Dog left in hot car ‘was smiling’ excuse

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Media captionRSPCA officer Chris O’Brien drips with sweat as he experiences what it feels like to be locked in a hot car.

RSPCA officials were left stunned after being told not to worry by a pet owner who had locked their dog in a boiling hot car because “he was smiling”.

The explanation was one of 29 “ridiculous” excuses told to inspectors in Wales during one of the hottest weeks of the year.

Other reasons given included “I can’t help it if the shade moved” and “my dog is white, he’ll be fine”.

The RSPCA has renewed calls for owners not leave their animals in hot cars.

Holly Barber, who runs the Dogs Die in Hot Cars campaign, said: “There is absolutely no reason or excuse that warrants risking your pet’s life by leaving them in a car on their own in this heat.

“We’re pleading with people not to take the risk and to leave their pets at home where they will be safe and happy.”

Image copyright RSPCA CYMRU
Image caption Dogs need cooling down in the hot weather, to avoid heatstroke

Excuses given by owners for leaving their dog in a hot car

  • “My dog is white, he’ll be fine.”
  • “They’re fine, they’re smiling?” (Rather, the dogs were panting excessively)
  • “I parked the car in the shade when I got here, I can’t help it if the shade moved.”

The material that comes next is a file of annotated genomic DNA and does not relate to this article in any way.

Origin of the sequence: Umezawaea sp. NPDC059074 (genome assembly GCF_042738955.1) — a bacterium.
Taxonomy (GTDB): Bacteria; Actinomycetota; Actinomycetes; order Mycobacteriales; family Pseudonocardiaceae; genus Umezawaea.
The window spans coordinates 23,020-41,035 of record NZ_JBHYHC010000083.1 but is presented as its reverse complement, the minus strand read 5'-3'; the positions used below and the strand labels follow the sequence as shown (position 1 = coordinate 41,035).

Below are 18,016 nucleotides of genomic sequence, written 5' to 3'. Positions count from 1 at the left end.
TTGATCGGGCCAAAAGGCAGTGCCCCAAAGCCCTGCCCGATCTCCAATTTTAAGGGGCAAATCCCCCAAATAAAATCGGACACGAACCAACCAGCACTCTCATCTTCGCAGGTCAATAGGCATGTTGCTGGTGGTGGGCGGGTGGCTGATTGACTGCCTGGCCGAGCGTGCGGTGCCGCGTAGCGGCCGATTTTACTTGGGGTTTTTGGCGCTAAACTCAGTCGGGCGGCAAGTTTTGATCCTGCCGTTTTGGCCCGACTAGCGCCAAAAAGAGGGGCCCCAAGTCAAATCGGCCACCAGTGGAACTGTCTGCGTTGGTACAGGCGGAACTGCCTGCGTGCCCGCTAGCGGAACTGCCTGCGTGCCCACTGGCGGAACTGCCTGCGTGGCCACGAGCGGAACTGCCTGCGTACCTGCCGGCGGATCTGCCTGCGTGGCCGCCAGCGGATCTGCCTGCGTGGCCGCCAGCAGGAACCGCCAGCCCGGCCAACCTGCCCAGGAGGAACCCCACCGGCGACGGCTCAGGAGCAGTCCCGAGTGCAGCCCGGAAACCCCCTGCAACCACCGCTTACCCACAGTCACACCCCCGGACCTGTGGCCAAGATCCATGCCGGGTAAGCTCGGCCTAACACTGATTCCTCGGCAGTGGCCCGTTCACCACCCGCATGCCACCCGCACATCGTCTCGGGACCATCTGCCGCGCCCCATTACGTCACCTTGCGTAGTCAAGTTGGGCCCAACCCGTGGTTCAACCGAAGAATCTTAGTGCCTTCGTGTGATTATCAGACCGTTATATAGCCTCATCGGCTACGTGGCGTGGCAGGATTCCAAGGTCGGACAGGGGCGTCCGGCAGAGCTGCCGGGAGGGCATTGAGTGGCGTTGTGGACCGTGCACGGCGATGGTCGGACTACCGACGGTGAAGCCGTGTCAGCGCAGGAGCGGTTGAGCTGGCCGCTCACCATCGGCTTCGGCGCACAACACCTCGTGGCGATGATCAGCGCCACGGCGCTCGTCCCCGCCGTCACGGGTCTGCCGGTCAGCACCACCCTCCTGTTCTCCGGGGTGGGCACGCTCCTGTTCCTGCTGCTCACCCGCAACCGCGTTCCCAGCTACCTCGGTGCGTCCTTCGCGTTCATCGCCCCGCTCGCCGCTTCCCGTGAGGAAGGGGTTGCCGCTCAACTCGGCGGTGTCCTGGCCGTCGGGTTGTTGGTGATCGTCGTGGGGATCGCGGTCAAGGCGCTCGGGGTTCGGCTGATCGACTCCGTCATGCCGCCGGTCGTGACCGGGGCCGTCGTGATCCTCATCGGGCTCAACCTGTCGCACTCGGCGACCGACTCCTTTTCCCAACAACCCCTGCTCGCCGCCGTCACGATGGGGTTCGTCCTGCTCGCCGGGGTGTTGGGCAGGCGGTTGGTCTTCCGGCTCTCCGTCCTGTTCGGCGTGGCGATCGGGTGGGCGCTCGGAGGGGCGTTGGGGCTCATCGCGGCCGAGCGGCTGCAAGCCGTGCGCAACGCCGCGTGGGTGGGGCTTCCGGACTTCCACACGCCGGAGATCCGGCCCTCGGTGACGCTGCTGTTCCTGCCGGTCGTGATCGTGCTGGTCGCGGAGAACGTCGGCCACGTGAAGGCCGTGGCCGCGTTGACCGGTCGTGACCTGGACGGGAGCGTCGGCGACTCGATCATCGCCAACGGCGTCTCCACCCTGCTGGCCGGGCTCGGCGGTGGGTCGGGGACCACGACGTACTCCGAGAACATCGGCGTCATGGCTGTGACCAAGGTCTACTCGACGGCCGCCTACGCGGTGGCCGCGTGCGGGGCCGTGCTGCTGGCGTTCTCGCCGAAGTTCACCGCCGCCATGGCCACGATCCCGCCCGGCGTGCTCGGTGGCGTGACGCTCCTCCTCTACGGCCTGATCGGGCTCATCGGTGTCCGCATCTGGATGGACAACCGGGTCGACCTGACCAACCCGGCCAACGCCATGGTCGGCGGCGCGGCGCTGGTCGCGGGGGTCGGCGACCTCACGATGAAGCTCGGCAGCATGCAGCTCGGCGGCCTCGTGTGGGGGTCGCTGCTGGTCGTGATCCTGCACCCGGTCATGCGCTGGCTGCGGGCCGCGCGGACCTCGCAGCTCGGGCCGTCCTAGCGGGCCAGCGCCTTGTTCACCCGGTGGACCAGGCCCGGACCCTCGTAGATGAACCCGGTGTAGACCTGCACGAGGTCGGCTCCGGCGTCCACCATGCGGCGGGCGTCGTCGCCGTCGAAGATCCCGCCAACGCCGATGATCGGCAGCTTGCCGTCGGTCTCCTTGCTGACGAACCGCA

• “We only went to buy a new kitchen.”
  • “It’s OK, I’m a vet.”
  • “We didn’t think we’d be long.” (The owners had been at a Sunday church service)
  • “I’ve only been in the pub for half an hour; anyway it’s OK, I run a dog rescue centre.”


The animal charity received 167 emergency calls between 11 June and 24 June from people worried about dogs in hot cars.

They say that when it is 22C outside, the temperature can reach 47C inside a car within an hour.

A spokesman added: “A dog’s normal body temperature is around 39C (102F).

“Brain damage may develop at body temperatures of 41C (106F) and a lethal body temperature is approximately 42C (108F).

“Dogs are covered in fur and do not sweat in the same way as humans do. Unlike humans, dogs pant to help keep themselves cool. The effectiveness of panting is reduced at high temperatures.”

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